Former Speaker John Boehner and famous cigarette smoker, just joined the tobacco company Reynolds America board – although that may be short-lived as British American Tobacco has offered to acquire Reynolds. Former Majority leader Eric Cantor, who was up for the Speaker job when losing his last election, is now on the board of a Wall Street firm, where he earned $2 million in 2015 for bringing in new business – making him the highest paid director in this group. Former Majority Leader Dick Gephardt has accumulated $10.8 million in director compensation since retiring from Congress in 2005.
Tom Ridge, who was a governor, house member and secretary of Homeland Security – but never a businessperson – raked in $1.4 million in director compensation last year. Even former Congressman and subsequently Secretary of Defense and director of the CIA Leon Panetta made almost $600,000 in director comp last year. These fellows are obviously well connected to government leaders, but do they have a clue about how to effectively implement regulations for corporate audit, compensation or nominating and governance committee roles? Are they hired to apply good governance for investors, or to be rainmakers for the company? Or just to give them a good retirement plan?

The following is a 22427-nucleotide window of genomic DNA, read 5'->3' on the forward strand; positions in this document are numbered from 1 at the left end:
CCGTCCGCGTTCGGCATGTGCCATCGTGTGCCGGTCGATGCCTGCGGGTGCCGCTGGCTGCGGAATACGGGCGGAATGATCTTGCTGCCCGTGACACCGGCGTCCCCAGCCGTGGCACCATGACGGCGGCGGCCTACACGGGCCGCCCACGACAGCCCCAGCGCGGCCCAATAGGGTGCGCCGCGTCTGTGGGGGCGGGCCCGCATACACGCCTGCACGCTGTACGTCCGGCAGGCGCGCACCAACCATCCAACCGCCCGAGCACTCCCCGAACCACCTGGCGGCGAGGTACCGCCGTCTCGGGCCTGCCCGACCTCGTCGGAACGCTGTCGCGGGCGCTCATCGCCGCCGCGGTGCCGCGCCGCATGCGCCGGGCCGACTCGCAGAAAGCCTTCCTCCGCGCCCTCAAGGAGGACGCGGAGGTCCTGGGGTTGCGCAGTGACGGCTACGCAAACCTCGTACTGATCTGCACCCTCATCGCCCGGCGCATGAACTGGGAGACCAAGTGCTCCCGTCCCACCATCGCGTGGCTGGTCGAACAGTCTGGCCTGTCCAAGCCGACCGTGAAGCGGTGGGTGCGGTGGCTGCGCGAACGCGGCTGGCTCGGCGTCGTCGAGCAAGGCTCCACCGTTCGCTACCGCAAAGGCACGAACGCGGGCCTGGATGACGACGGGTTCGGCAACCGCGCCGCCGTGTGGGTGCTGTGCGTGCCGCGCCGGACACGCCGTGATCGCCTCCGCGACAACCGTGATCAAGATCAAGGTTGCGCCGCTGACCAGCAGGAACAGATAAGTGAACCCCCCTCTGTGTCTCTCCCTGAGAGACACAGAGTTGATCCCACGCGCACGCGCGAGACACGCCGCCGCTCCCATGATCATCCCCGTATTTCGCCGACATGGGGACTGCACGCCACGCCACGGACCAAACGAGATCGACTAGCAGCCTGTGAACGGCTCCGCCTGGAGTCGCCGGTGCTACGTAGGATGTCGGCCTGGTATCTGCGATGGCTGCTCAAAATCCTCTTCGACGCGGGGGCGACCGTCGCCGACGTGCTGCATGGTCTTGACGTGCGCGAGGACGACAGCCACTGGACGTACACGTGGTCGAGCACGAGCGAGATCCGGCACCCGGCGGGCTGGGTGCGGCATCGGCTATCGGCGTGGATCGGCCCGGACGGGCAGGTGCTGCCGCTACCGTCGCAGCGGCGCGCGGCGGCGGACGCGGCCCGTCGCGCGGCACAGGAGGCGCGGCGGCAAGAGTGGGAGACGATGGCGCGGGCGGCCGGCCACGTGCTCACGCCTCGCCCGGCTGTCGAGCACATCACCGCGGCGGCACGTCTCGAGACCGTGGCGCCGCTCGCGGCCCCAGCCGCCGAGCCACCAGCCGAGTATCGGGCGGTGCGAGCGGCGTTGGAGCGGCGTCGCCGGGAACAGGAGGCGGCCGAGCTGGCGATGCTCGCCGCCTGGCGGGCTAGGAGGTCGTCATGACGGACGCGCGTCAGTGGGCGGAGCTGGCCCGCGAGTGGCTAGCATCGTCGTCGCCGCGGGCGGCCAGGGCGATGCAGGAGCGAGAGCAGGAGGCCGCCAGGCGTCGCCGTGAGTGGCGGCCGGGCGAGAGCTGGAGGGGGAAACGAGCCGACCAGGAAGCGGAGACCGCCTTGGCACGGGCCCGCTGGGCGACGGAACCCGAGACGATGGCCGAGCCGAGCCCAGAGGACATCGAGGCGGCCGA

Boards exist to protect the rights of shareholders. But do they? The issues at Wells Fargo are an example of how ineffective a board can be at oversight, given that serious problems lasted there for at least five years, and whistle-blowers were terminated for specious reasons. And the Wells board paid the CEO almost $20 million per year, while letting him work a quarter or more of each year as a director for other companies. Hard to see how those directors were doing their job.